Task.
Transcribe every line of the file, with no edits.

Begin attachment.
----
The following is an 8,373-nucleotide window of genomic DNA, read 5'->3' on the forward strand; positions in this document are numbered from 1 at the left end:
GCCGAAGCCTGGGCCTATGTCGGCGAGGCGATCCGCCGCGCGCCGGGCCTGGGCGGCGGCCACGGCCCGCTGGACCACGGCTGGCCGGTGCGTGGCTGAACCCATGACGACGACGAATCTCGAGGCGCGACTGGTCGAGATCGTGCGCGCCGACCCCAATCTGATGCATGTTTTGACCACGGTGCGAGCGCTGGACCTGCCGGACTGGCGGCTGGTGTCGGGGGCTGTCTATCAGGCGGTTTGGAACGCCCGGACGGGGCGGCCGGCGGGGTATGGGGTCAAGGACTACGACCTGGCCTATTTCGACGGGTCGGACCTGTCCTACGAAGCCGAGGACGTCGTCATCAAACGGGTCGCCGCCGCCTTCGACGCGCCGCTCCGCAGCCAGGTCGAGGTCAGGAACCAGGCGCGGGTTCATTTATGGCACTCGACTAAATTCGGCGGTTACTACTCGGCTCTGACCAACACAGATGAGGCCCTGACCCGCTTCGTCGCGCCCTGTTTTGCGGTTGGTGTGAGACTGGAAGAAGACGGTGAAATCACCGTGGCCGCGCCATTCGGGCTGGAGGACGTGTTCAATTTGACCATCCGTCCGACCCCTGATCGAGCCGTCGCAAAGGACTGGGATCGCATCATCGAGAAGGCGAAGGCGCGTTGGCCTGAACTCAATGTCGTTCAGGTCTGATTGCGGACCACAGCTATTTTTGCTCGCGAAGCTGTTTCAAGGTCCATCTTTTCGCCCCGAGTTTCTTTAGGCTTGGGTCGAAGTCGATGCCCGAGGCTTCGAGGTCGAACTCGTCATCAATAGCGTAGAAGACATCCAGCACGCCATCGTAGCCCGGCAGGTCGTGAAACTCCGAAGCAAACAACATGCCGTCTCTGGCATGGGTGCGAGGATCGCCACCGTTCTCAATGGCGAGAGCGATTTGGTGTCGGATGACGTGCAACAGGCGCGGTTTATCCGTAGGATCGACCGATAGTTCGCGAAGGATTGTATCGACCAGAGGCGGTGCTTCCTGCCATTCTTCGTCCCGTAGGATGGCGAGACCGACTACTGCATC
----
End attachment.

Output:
The following is an 8,373-nucleotide window of genomic DNA, read 5'->3' on the forward strand; positions in this document are numbered from 1 at the left end:
GCCGAAGCCTGGGCCTATGTCGGCGAGGCGATCCGCCGCGCGCCGGGCCTGGGCGGCGGCCACGGCCCGCTGGACCACGGCTGGCCGGTGCGTGGCTGAACCCATGACGACGACGAATCTCGAGGCGCGACTGGTCGAGATCGTGCGCGCCGACCCCAATCTGATGCATGTTTTGACCACGGTGCGAGCGCTGGACCTGCCGGACTGGCGGCTGGTGTCGGGGGCTGTCTATCAGGCGGTTTGGAACGCCCGGACGGGGCGGCCGGCGGGGTATGGGGTCAAGGACTACGACCTGGCCTATTTCGACGGGTCGGACCTGTCCTACGAAGCCGAGGACGTCGTCATCAAACGGGTCGCCGCCGCCTTCGACGCGCCGCTCCGCAGCCAGGTCGAGGTCAGGAACCAGGCGCGGGTTCATTTATGGCACTCGACTAAATTCGGCGGTTACTACTCGGCTCTGACCAACACAGATGAGGCCCTGACCCGCTTCGTCGCGCCCTGTTTTGCGGTTGGTGTGAGACTGGAAGAAGACGGTGAAATCACCGTGGCCGCGCCATTCGGGCTGGAGGACGTGTTCAATTTGACCATCCGTCCGACCCCTGATCGAGCCGTCGCAAAGGACTGGGATCGCATCATCGAGAAGGCGAAGGCGCGTTGGCCTGAACTCAATGTCGTTCAGGTCTGATTGCGGACCACAGCTATTTTTGCTCGCGAAGCTGTTTCAAGGTCCATCTTTTCGCCCCGAGTTTCTTTAGGCTTGGGTCGAAGTCGATGCCCGAGGCTTCGAGGTCGAACTCGTCATCAATAGCGTAGAAGACATCCAGCACGCCATCGTAGCCCGGCAGGTCGTGAAACTCCGAAGCAAACAACATGCCGTCTCTGGCATGGGTGCGAGGATCGCCACCGTTCTCAATGGCGAGAGCGATTTGGTGTCGGATGACGTGCAACAGGCGCGGTTTATCCGTAGGATCGACCGATAGTTCGCGAAGGATTGTATCGACCAGAGGCGGTGCTTCCTGCCATTCTTCGTCCCGTAGGATGGCGAGACCGACTACTGCATC